The Clock is Ticking


“I need FRED HUTCH to cure cancer in my lifetime.”
-Jeanette Woldseth, breast cancer survivor

Jeanette Woldseth put out fires in Bellevue for 28 years. Now she’s fighting to extinguish the scariest fire of her life… cancer. In 2010, a few years after retiring, Jeanette found out she had breast cancer. Two years after finishing treatment the cancer came back. This time it was stage IV metastatic breast cancer. Doctors told her there was no cure. Yet.

“I went on the Internet, looking for a better answer, and that’s where I found out about Obliteride,” said Jeanette. “At first I thought I would volunteer. I figured I could raise a few hundred bucks.”

Instead, the 61 year old went way out of her comfort zone and committed to riding 25-miles. “I had to go out and buy a bike! It’s a hybrid. It’s not the lightest bike but I rode it and I trained.”

“Asking for donations was outside my comfort zone too, but not anymore!” In just two years, Jeanette has raised nearly $13K for Obliteride. “It sometimes surprised me who donated. One of my biggest donors was my neighbor who I don’t know that well. You don’t know until you ask.”

Obliteride 2014

“That’s me. I have cancer. There is no cure for what I have. NOT YET.”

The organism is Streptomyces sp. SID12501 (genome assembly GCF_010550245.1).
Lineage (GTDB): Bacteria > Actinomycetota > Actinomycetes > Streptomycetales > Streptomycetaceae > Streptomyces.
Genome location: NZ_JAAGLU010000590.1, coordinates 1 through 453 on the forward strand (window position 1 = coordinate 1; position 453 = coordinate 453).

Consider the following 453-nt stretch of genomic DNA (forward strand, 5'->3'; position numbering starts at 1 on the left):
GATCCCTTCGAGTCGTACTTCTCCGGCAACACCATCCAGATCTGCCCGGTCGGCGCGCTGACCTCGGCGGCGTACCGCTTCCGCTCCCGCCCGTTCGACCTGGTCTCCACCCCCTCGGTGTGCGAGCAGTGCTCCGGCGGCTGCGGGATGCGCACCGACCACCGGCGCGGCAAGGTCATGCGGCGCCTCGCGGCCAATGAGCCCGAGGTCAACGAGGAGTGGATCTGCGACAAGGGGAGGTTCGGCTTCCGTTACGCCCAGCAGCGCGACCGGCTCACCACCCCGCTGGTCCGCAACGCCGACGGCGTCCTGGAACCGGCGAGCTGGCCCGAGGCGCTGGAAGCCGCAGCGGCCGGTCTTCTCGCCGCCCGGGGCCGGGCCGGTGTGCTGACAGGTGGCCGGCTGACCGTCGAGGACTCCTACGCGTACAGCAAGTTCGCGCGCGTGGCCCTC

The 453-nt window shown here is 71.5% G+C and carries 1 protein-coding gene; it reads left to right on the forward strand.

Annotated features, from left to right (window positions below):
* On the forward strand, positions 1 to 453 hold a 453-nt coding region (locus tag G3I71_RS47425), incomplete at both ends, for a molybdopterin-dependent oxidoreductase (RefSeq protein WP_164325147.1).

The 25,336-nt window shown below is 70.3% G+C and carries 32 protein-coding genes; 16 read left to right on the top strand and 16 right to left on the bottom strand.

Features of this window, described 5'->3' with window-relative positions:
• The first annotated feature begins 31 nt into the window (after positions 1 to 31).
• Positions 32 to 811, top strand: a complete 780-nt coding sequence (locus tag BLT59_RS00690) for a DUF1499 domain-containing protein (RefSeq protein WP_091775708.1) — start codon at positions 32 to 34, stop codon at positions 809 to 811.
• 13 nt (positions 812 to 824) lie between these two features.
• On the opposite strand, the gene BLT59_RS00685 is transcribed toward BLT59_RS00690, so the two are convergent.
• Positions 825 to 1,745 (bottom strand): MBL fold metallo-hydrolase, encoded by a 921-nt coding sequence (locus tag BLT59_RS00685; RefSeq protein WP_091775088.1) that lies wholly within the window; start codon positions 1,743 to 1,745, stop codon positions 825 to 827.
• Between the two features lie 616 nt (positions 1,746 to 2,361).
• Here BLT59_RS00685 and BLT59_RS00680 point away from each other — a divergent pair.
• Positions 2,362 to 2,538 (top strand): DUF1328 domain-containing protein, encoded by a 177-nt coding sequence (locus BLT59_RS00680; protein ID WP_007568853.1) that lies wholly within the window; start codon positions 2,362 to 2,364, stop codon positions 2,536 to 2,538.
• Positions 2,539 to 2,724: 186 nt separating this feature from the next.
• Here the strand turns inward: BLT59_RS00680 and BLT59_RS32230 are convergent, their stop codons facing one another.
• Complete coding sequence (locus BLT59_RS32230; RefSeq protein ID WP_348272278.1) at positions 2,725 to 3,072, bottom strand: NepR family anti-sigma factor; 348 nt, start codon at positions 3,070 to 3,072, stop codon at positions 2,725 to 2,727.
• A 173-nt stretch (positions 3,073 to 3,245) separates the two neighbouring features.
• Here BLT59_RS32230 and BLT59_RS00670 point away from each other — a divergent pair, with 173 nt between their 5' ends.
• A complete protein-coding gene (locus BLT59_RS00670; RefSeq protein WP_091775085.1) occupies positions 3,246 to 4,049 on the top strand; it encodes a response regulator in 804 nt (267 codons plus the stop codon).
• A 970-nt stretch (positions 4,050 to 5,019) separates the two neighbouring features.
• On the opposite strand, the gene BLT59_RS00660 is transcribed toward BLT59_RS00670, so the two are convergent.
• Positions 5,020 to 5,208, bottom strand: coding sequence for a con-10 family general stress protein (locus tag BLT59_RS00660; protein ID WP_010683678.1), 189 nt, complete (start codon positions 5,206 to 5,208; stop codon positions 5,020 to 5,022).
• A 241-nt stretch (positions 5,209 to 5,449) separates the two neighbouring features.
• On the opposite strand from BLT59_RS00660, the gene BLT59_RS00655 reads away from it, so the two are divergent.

Jeanette is a true fighter. She’s still going through treatment at SCCA and she’s already signed up to ride 50-miles this year. We’re thrilled the former fire captain is now one of our team captains. Jeanette is also an Obliteride mentor, so if you’re a rookie Obliterider, she can help show you the ropes.


Obliteride 2014 – Jeanette is #5009.

“Obliteride is a great experience,” Jeanette said. “I felt like the Obliteride staff was my support crew. Other riders were so kind. One guy even stayed with me as I rode my heavy bike up the hill out of Seward Park.”

“I need Fred Hutch to cure cancer in my lifetime. Finding a cure takes money. A lot of money. That’s why we need to help Obliteride grow, so ask your friends to ride. And ask your friends to ask their friends.”

“We haven’t yet found a cure. And the clock is ticking.”

It’s time to end cancer.
It’s time to Obliteride.

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